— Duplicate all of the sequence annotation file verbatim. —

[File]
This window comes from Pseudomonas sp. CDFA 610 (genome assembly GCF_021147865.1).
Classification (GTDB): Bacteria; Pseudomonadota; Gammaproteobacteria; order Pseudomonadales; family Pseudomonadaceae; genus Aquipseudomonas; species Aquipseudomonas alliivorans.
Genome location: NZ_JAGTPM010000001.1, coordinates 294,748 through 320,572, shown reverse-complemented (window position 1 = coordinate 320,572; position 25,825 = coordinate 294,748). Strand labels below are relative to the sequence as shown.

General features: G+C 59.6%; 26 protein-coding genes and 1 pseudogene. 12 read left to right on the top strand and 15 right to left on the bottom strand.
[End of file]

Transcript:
This window comes from Pseudomonas sp. CDFA 610 (genome assembly GCF_021147865.1).
Classification (GTDB): Bacteria; Pseudomonadota; Gammaproteobacteria; order Pseudomonadales; family Pseudomonadaceae; genus Aquipseudomonas; species Aquipseudomonas alliivorans.
Genome location: NZ_JAGTPM010000001.1, coordinates 294,748 through 320,572, shown reverse-complemented (window position 1 = coordinate 320,572; position 25,825 = coordinate 294,748). Strand labels below are relative to the sequence as shown.

General features: G+C 59.6%; 26 protein-coding genes and 1 pseudogene. 12 read left to right on the top strand and 15 right to left on the bottom strand.